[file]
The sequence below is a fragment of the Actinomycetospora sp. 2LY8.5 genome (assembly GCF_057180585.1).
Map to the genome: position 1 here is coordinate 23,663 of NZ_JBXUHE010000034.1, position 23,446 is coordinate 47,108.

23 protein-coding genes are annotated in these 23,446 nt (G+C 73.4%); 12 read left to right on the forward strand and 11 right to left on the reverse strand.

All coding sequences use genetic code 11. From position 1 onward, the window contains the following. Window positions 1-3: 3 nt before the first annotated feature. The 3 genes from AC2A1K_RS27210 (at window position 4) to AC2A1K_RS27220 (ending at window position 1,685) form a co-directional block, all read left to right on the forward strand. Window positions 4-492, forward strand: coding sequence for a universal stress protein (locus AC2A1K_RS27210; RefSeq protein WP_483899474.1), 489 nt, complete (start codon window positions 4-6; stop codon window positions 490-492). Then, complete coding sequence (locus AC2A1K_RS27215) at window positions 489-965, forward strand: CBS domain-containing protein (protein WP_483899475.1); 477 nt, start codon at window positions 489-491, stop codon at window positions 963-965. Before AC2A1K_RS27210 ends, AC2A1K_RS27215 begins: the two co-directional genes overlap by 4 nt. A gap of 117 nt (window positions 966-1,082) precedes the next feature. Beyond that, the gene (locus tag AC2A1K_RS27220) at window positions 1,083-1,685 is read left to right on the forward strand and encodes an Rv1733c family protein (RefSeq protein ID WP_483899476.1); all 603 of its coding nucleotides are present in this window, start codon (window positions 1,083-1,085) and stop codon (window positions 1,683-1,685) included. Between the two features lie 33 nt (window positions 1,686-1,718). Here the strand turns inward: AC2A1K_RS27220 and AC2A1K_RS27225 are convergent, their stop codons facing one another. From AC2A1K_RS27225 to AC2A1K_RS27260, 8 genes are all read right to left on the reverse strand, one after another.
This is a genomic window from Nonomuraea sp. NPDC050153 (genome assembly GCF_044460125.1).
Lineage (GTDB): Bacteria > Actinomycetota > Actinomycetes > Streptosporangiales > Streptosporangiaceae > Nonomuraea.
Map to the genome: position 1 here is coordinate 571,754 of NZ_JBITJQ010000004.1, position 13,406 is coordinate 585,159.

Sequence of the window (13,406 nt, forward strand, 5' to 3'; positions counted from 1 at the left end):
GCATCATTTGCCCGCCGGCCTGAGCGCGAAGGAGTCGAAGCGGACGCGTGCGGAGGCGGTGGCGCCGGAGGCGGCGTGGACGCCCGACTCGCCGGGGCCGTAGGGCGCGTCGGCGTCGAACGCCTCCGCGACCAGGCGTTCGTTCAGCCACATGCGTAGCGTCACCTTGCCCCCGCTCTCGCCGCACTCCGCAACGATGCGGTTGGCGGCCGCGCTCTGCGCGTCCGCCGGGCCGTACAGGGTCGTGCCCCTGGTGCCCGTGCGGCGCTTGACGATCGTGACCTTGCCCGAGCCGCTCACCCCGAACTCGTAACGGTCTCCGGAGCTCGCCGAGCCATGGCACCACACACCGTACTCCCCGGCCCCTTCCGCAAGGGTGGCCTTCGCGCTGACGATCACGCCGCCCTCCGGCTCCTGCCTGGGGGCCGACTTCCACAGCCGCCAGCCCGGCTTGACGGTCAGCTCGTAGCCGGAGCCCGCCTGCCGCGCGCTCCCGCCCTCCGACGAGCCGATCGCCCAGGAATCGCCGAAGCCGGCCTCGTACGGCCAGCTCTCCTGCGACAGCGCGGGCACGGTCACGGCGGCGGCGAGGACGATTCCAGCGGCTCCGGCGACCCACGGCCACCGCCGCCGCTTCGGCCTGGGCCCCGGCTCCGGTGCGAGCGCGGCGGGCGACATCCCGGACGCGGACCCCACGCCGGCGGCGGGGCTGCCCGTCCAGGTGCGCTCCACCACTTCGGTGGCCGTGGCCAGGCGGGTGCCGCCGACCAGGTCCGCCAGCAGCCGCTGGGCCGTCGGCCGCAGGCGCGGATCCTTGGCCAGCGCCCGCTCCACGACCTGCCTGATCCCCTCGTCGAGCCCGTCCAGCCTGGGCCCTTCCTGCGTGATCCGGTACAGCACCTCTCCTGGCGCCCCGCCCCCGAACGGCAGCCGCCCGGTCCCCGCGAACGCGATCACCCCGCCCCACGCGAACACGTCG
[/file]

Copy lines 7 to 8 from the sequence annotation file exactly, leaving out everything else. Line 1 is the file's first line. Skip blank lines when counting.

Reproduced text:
Map to the genome: position 1 here is coordinate 571,754 of NZ_JBITJQ010000004.1, position 13,406 is coordinate 585,159.

Sequence of the window (13,406 nt, forward strand, 5' to 3'; positions counted from 1 at the left end):